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Industrial and Commercial Power Systems Technical Conference, 2005 IEEE

Date 8-12 May 2005

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Displaying Results 1 - 25 of 42
  • 2005 IEEE Industrial and Commercial Power Systems Technical Conference - Cover

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  • Conference Record - 2005 IEEE Industrial and Commercial Power Systems Technical Conference - Title Page

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  • Copyright

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  • 2005 I&CPS Conference Committee

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  • Previous I&CPS Technical Conferences

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  • Technical program

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  • Index of technical papers

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  • Reactive power compensation for voltage control at resistance welders

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    Save to Project icon | Request Permissions | Click to expandQuick Abstract | PDF file iconPDF (1159 KB)  

    Resistance welders are a source of voltage fluctuations and flicker in industrial power distribution systems. The high-reactance welding transformer that limits the welding current creates a low power-factor load. With hundreds of welders, factories may use synchronized welding cycles that lead to annoying flicker. Other facilities use random timing to prevent flicker, but suffer deep voltage-sags due to simultaneous welding operations. Severe voltage variations reduce the power delivered to the welders, causing reduced heating and poor quality welding joints. The paper examines the design and application of a ministatic VAr compensator to I&C improve the voltage quality on the welding circuits of industrial power distribution systems. The compact range of reactive power demands for robotic welders suggest the use of thyristor switched capacitors. The compensation provides the necessary voltage control for consistent welds with the added benefit of reduced load currents throughout the industrial distribution system. The compensator control is coupled with the welder controls to mitigate the random reactive power mismatches that are often seen with other SVC welding and arc furnace applications View full abstract»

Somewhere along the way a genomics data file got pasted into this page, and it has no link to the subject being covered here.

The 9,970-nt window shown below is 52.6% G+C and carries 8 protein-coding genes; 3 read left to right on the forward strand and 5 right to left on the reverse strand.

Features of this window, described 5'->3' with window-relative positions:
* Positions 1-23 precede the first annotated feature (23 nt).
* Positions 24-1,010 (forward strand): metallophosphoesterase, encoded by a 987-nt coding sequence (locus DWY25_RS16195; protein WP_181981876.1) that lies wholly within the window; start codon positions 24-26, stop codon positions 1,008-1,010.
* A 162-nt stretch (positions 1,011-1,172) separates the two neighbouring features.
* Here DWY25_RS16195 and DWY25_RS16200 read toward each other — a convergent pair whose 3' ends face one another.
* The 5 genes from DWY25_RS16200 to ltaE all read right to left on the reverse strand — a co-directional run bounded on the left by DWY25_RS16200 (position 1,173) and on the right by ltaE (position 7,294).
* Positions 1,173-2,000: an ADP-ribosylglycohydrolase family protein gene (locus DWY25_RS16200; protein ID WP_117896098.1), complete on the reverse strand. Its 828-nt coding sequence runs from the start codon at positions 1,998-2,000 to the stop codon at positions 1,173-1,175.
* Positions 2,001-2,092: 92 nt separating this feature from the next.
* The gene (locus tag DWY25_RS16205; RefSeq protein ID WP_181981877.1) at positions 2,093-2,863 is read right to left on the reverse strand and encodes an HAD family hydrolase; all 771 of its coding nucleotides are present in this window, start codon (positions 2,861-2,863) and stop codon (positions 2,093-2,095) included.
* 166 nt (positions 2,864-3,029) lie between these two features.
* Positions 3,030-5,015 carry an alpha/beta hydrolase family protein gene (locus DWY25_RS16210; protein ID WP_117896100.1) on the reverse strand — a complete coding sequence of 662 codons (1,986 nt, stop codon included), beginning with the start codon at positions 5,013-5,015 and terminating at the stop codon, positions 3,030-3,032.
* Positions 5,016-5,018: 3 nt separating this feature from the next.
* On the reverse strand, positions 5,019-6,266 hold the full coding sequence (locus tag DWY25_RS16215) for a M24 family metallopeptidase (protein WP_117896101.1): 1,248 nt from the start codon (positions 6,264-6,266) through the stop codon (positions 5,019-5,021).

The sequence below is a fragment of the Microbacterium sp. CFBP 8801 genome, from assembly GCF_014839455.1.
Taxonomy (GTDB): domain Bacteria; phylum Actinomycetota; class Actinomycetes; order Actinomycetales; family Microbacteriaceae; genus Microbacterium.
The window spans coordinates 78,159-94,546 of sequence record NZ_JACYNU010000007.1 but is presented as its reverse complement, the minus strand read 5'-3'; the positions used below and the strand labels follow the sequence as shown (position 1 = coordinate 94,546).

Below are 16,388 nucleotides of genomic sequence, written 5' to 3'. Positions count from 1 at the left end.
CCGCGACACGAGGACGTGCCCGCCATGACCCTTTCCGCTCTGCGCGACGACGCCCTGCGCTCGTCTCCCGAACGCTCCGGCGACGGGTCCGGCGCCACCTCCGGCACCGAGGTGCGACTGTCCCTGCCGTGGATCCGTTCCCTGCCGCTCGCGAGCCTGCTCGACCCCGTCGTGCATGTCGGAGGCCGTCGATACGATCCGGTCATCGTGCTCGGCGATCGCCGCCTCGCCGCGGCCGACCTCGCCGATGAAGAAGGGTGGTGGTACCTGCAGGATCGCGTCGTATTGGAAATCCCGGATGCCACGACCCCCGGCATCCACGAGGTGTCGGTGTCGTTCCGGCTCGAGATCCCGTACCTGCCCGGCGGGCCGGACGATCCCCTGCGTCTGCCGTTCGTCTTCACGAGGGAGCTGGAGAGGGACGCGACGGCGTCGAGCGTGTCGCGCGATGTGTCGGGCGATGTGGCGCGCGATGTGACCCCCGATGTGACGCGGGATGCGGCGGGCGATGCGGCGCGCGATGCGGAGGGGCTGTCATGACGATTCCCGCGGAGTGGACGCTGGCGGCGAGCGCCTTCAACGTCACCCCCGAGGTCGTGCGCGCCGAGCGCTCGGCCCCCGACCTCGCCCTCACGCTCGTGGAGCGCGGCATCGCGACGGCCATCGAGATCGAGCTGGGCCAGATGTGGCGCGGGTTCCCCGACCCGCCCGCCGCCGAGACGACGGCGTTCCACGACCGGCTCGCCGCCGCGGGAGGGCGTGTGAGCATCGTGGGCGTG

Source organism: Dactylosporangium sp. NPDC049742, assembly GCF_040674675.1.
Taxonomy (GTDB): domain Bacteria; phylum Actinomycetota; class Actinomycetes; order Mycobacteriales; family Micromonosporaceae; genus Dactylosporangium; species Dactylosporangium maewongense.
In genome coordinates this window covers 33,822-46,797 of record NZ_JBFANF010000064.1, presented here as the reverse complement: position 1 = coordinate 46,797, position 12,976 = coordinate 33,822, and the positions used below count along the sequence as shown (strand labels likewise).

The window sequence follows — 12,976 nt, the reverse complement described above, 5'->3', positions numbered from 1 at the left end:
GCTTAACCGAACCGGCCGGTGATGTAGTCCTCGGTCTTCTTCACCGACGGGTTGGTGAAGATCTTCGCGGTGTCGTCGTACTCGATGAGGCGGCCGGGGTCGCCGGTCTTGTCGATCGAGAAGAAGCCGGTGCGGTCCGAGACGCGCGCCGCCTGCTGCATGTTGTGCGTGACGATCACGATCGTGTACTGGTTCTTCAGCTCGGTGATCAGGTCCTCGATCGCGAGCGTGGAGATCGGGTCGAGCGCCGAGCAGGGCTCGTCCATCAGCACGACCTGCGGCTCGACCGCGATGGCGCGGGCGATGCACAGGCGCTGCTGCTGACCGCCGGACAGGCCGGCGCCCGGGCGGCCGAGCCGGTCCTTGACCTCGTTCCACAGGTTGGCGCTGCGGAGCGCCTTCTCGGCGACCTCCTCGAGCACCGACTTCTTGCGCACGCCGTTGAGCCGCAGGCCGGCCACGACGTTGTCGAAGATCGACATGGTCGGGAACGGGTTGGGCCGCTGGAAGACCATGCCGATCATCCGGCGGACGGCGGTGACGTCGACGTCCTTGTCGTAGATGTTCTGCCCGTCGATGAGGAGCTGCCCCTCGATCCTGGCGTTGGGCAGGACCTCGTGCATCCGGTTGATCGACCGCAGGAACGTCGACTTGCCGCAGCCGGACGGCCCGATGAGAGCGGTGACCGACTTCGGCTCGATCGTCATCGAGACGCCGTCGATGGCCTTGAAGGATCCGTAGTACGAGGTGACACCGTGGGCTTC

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  • A novel power-factor-correction circuit with high-frequency resonant energy tank for DC-link inverter

    Page(s): 10 - 16
    Save to Project icon | Request Permissions | Click to expandQuick Abstract | PDF file iconPDF (1150 KB) |  | HTML iconHTML